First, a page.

Historic Earthquakes

Borah Peak, Idaho
1983 October 28 14:06:06 UTC
Magnitude 6.9

Largest Earthquake in Idaho

The Borah Peak earthquake is the largest ever recorded in Idaho - both in terms of magnitude and in amount of property damage. It caused two deaths in Challis, about 200 kilometers northeast of Boise, and an estimated $12.5 million in damage in the Challis-Mackay area. A maximum MM intensity IX was assigned to this earthquake on the basis of surface faulting. Vibrational damage to structure was assigned intensities in the VI to VII range.

Spectacular surface faulting was associated with this earthquake - a 34-kilometer-long northwest-trending zone of fresh scarps and ground breakage on the southwest slope of the Lost River Range. The most extensive breakage occurred along the 8-kilometer zone between West Spring and Cedar Creek. Here, the ground surface was shattered into randomly tilted blocks several meters in width. The ground breakage was as wide as 100 meters and commonly had four to eight en echelon scarps as high as 1-2 meters. The throw on the faulting ranged from less than 50 centimeters on the southern-most section to 2.7 meters south of Rock Creek at the western base of Borah Peak.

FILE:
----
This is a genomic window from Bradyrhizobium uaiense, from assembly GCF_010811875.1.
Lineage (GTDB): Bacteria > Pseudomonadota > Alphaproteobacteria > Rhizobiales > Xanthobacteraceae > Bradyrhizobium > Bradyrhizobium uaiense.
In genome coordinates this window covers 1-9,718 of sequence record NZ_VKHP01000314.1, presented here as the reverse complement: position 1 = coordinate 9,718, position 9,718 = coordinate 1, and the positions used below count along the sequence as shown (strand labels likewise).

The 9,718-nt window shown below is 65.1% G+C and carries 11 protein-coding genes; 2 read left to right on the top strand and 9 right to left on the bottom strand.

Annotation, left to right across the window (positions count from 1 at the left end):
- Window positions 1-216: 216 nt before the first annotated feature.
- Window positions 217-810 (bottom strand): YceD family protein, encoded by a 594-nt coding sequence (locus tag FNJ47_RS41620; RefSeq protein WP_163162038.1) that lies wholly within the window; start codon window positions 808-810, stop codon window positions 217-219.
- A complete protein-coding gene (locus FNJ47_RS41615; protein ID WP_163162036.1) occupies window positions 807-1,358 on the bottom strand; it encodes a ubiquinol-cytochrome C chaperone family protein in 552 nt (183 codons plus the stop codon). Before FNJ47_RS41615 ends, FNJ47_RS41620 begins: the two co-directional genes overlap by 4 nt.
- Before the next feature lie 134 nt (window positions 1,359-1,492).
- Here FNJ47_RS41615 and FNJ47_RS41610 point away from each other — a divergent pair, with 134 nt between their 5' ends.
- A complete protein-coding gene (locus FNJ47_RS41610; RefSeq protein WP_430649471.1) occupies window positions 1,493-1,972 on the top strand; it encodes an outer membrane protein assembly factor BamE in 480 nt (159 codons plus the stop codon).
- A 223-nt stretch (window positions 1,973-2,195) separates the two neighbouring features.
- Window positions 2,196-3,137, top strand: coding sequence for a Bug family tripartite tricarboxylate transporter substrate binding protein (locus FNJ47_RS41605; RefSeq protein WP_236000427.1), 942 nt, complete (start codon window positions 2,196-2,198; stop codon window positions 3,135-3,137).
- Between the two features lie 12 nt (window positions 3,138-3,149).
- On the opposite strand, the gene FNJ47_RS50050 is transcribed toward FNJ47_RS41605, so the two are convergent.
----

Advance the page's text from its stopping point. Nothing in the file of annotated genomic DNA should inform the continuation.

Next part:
Other geologic effects included rockfalls and landslides on the steep slopes of the Lost River Range, water fountains and sand boils near the geologic feature of Chilly Buttes and the Mackay Reservoir, increase or decrease in flow of water in springs, and fluctuations in well water levels. A temporary lake was formed by the rising water table south of Dickey.

The most severe property damage occurred in the towns of Challis and Mackay, where 11 commercial buildings and 39 private houses sustained major damage and 200 houses sustained minor to moderate damage.

At Mackay, about 80 kilometers southeast of Challis, most of the commercial structures on Main Street were damaged to some extent; building inspectors condemned eight of them. Damaged buildings were mainly of masonry construction, including brick, concrete block, or stone. Visible damage consisted of severe cracking or partial collapse of exterior walls, cracking of interior walls, and separation of ceilings and walls at connecting corners. About 90 percent of the residential chimneys were cracked, twisted, or collapsed.

At Challis, less damage to buildings and chimneys was sustained, but two structures were damaged extensively: the Challis High School and a vacant concrete-block building (100 years old) on Main Street. Many aftershocks occurred through 1983. Also felt in parts in Montana, Nevada, Oregon, Utah, Washington, Wyoming, and in the Provinces of Alberta, British Columbia, and Saskatchewan, Canada.

Abridged from Seismicity of the United States, 1568-1989 (Revised), by Carl W. Stover and Jerry L. Coffman, U.S. Geological Survey Professional Paper 1527, United States Government Printing Office, Washington: 1993.